So what’s the best attic insulation to use? It's certainly something we all need in our homes no matter what climate.
If you live in the hot climate, you need it to keep the house cool. If you live in a cold climate, you need it to keep the house warm in the winter and cool in the summer. We all need adequate and well-installed attic insulation.
Insulation will resist heat flow whether from below or above.
R-value is a term that you need to understand when you're talking insulation.
R-value means the thermal resistance.
When you add more insulation, you add more R-value (more resistance of air transfer).
Each country, and even region will have different values for what the building code requirement is for R-value.
Here in Canada we require attic insulation of R-60 to meet building codes.
These requirements have been increased over the years to meet the challenge of saving energy in homes.
To obtain R-value: Multiply # of inches by factor.
Spray-foam insulation is a polyurethane foam insulation product. This insulation is sprayed into the attic with special equipment. This insulation is superior for filling all the cracks and voids.
The only problem with this type of insulation is the added cost. However, the benefit of a well-sealed house is the benefit of this type of insulation.
Fiberglass Batt Insulation
Fiberglass batt insulation is one of the most common types of attic insulation. It can easily be installed by the average homeowner.
The payback in energy savings can be captured in 2 to 8 years.
Fiberglass batt insulation is readily available at all home building centers. Of course, if you are looking to have a contractor install the insulation there are many companies that specialize in attic insulation installation.
Loose-Fill Fiberglass, Wool or Cellulose
Loose-fill attic insulation is also a commonly used insulation.
This insulation must be blown into the attic with a special blower specifically designed for this type of installation.
The contractor will determine how much loose-fill fiber needs to be added to get the required R-value.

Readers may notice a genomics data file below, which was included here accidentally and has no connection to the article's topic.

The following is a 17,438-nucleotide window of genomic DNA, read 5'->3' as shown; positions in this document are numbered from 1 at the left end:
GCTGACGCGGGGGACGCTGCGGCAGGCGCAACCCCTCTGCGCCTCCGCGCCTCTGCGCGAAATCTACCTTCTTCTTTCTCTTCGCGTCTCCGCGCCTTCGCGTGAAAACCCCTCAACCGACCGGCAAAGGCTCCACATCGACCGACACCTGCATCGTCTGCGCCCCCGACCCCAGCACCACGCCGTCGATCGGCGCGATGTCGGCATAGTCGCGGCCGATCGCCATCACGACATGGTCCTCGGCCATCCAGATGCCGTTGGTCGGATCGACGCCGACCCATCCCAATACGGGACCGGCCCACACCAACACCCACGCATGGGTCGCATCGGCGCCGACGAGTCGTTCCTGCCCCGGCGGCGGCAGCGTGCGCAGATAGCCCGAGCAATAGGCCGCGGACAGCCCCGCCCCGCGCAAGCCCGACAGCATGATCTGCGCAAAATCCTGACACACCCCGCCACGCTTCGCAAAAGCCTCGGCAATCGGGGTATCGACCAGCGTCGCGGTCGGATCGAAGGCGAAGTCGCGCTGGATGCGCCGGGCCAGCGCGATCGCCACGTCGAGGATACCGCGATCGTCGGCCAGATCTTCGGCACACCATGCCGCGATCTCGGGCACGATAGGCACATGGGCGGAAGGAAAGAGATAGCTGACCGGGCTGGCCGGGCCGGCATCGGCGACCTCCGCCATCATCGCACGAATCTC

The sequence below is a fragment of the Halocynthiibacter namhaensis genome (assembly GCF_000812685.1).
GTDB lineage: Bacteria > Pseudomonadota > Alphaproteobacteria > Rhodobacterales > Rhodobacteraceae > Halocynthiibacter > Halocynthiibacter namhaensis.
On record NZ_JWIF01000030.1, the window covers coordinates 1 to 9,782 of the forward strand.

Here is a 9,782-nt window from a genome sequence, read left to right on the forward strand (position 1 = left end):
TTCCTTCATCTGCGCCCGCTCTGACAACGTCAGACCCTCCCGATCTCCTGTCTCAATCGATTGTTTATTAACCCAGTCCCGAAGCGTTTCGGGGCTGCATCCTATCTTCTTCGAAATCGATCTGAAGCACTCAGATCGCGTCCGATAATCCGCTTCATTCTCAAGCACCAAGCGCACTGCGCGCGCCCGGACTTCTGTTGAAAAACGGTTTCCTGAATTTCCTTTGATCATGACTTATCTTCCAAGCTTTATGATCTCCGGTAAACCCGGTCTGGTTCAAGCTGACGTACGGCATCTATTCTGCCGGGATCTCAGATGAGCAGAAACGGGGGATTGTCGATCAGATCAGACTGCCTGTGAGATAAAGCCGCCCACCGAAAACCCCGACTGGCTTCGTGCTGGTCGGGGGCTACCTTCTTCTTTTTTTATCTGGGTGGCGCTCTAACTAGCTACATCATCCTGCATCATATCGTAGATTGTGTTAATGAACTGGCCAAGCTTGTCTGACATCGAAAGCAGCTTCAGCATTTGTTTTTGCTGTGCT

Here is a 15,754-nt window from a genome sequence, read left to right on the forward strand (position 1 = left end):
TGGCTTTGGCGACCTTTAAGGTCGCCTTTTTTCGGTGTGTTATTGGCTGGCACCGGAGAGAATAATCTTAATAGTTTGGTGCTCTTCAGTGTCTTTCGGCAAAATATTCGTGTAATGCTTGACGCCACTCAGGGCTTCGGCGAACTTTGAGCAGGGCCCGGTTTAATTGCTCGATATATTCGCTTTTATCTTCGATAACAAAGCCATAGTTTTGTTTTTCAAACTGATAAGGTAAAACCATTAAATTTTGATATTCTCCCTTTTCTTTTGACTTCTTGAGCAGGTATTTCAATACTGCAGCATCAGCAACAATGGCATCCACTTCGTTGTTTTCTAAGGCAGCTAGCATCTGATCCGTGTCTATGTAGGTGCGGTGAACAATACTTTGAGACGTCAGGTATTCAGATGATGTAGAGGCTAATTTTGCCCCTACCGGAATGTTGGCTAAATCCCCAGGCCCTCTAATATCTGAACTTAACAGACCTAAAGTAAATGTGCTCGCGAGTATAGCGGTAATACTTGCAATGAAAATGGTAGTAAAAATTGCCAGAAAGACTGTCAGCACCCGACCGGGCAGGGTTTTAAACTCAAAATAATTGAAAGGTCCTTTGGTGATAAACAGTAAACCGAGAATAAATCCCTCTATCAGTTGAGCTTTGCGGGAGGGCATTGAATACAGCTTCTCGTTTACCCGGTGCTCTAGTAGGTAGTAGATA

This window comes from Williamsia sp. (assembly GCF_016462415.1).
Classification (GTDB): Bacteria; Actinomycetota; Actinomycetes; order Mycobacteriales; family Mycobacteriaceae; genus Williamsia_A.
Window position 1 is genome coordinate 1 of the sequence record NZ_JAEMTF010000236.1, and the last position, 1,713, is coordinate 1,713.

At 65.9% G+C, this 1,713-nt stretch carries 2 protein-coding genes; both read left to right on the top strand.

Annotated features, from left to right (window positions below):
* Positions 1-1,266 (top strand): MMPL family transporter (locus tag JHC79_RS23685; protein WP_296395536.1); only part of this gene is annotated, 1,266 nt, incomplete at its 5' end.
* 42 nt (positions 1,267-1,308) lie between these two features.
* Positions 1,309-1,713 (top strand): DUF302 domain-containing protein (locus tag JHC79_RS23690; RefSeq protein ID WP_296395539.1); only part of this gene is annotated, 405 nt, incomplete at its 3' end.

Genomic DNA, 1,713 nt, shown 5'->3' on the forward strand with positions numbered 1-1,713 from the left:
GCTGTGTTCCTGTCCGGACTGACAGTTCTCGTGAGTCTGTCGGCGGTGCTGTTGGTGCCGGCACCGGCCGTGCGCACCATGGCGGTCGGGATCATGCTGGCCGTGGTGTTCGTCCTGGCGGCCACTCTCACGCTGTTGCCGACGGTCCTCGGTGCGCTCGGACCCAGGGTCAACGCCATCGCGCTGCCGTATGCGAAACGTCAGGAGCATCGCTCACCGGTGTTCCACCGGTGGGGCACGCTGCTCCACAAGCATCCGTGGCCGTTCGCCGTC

So What's The Best Attic Insulation?
That’s hard to answer.
If you’re looking for R-value (resistance) then your best bet would be an insulation that seals well such as loose fill or spray-foam.
But if you’re looking to install the insulation yourself, then the best is fiberglass insulation.
Ideally, cellulose loose-fill insulation is your best attic insulation for R-value.
When this loose-fill is blown into your attic, it creates a seamless coating of insulation throughout the attic.
With fiberglass batts, your contractor will need to ensure that the batts are laid in a criss-cross pattern.
This criss-crossing of batts avoids any open seams that would allow heat loss.
While your contractor is installing the batts, he has to ensure that the insulation is not compressed down during the installation. The insulation needs to remain light and fluffy.
All the insulations are designed as a fire retardant.
Make sure your contractor is using wood markers as depth gauges during installation. Make sure these markers are strewn throughout the attic to ensure uniformity. This will ensure the insulation is being strewn in a uniform level throughout.
The best attic insulation answer lies in what you are looking for.
Are you looking strictly for R-value?
Are you looking to install yourself?
Are you concerned about any voids or crevices losing warm air?
What can you afford? And what kind of payback can you expect?
Are you concerned about using an environmentally eco-friendly product?
The key is to ensure bringing your attic insulation to the minimum code requirements.
Here in Canada, I recommend nothing less than an R-value of 60 for attics. As most of our heat is lost through the attic, this is the place to invest the most insulation.